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Rates of reaction.

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Introduction

Rates of Reaction In this investigation I will mix hydrochloric acid with sodium thiosulphate and heat up the solution to a specific temperature and as this temperature is reached I will measure how many seconds it takes for the cross to disappear. This will show whether the reaction is fast or slow in comparison to the temperatures. If the time has decreased the reaction rate would have increased as this would result in the reaction taking place much quicker. If the time has increased it would suggest that the reaction rate has decreased as it has took longer for the cross to disappear. I will mix the same amount of each acid (20ml). I will also use the same cross. Only one person will be timing the stopwatch, and the same person will also be judging how long it takes for the cross to disappear. The bunsen burner will also always be used with the blue flame. I will also put the thermometer in cold water after each time it has been used to ensure that it gives the correct readings the next time. Also the same beaker will be used, however washed and cleaned each time after the precipitate has formed. ...read more.

Middle

The faster the particle, the more kinetic energy it gains and therefore it can reach the activation energy quicker. In short a low temperature slows the reaction rate down. A higher temperature speeds the reaction up. In a cold mixture the reaction will not be quite successful, as the particles will be moving slowly. Collisions with other particles will take place with not much energy and thus resulting in less successful collisions. Whereas, in a hotter mixture the reaction is quicker. The particles move relatively faster, thus colliding with each other more often with more activation energy. As a result more and more collisions will be successful. This means the higher the temperature the faster the rate of reaction. Concentration If the concentration is increased in a solution the more reactant particles there are in the solution. In a reaction where reactants are in a low concentration they are less spread out and thus collisions between particles will be less resulting in fewer success collisions. Where reactants are in a high concentration they are quite close together and thus more collisions take place with a greater number of successful collisions. ...read more.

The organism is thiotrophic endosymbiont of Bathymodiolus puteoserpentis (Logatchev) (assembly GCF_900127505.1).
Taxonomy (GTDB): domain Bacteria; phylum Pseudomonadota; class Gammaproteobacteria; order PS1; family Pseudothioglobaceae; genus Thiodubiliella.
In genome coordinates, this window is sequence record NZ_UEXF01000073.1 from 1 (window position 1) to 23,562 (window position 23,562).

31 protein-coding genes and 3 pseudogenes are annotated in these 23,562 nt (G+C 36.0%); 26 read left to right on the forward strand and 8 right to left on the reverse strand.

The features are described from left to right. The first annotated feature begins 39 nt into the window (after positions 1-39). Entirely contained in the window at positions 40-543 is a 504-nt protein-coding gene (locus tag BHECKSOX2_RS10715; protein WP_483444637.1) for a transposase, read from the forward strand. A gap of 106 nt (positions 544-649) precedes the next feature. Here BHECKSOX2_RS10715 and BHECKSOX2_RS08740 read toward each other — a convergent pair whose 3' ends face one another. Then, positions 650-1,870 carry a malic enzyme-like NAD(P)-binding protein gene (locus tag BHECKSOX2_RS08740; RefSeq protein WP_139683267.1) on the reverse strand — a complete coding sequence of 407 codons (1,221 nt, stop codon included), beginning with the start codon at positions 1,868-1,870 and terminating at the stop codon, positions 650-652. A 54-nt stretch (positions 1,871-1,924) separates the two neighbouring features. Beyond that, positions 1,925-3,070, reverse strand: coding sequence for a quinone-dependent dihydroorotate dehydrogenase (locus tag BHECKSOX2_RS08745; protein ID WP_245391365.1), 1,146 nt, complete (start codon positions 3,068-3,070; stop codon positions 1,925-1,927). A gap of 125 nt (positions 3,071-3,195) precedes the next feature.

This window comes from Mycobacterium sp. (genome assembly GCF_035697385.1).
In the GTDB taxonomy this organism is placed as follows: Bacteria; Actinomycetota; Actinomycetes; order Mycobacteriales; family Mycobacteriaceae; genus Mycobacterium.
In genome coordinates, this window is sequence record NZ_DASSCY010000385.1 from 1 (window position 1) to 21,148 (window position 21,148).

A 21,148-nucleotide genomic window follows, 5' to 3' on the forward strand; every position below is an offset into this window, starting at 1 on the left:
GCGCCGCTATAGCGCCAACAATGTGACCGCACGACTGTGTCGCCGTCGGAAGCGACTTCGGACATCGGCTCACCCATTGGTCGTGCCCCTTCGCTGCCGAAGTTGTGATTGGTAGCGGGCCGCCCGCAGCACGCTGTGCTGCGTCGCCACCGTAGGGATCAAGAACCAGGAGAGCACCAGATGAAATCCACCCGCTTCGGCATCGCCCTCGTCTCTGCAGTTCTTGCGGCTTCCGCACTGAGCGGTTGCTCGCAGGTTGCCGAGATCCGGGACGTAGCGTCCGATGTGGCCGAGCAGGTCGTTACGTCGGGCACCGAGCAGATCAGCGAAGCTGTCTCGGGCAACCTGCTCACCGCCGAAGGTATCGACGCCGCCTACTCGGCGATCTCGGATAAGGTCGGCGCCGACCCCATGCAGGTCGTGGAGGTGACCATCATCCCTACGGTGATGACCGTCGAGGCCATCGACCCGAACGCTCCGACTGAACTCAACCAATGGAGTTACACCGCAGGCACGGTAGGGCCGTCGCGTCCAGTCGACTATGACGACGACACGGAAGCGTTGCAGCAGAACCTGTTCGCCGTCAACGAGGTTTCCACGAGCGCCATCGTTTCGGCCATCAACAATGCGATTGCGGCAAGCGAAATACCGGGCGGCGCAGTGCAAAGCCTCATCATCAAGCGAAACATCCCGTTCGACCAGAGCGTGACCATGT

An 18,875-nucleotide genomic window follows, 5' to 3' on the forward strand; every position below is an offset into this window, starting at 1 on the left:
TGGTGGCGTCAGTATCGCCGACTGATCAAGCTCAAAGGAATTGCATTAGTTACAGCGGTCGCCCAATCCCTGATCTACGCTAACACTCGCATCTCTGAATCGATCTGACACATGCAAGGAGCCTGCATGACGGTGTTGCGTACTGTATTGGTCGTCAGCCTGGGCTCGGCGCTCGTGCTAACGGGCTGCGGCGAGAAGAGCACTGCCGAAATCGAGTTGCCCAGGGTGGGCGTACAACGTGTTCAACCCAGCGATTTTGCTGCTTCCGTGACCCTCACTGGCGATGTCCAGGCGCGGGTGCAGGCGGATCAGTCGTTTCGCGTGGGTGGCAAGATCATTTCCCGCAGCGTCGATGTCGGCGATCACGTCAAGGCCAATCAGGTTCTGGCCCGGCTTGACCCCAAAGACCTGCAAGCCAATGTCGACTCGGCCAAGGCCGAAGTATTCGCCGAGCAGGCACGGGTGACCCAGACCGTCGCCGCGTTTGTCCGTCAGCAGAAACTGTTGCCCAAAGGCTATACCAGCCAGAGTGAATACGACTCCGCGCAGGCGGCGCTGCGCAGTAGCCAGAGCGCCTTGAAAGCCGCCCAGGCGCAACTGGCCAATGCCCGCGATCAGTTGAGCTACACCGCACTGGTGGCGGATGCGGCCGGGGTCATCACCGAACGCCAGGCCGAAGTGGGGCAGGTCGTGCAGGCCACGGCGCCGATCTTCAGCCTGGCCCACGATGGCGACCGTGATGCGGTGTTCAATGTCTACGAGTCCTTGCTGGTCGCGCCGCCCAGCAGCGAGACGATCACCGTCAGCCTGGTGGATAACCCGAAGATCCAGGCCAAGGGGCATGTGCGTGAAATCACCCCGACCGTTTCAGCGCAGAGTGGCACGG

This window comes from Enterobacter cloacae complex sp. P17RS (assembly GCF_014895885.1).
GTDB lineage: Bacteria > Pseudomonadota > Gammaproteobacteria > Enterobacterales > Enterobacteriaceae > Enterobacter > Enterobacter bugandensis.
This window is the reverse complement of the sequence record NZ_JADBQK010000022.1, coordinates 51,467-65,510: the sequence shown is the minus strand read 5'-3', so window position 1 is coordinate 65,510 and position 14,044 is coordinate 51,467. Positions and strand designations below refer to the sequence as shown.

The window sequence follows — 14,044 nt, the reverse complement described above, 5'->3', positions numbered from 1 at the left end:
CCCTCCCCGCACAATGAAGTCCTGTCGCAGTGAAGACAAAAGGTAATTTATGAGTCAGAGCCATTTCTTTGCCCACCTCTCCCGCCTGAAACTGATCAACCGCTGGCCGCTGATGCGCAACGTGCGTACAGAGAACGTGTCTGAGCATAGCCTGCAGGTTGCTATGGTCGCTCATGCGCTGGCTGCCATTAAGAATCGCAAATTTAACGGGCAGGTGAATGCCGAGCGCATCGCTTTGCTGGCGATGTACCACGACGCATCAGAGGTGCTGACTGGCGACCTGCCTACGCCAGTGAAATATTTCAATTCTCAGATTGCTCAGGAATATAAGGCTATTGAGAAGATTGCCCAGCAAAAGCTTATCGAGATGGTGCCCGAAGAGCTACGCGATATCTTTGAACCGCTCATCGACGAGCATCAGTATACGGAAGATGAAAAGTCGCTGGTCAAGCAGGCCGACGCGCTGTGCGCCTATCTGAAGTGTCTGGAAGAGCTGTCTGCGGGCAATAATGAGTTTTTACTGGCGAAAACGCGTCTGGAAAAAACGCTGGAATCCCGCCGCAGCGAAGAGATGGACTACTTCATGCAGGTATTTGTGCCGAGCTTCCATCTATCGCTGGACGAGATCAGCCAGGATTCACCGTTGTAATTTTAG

Conclusion

The fastest reaction was at 60`c. However it would be even faster at a higher temperature. The lower the temperature the slowest the reaction rate. However whilst I was carrying out the experiment for 20`c, I mixed the two chemicals and I never needed to put the beaker on the bunsen burner as it was already 20`c. This low temperature was hard to obtain. If I was to carry this experiment out again I would also experiment on all the other factors affecting the rate of reaction i.e. concentration, surface area etc. As these factors would also make a change to how fast a reaction takes place. I would also try the experiment again but this time with dilute hydrochloric acid as this experiment may give different results than using concentrated acid. I feel the results were quite reliable, however, they may not be too. This is because each person was predicting when the cross had disappeared with the naked eye. There might be mistakes of some seconds here. To overcome this problem only one person should be judging this or maybe the use of a special instrument could be used to overcome this problem which would detect when the cross has disappeared. This would bring further fairness in the experiment. ...read more.

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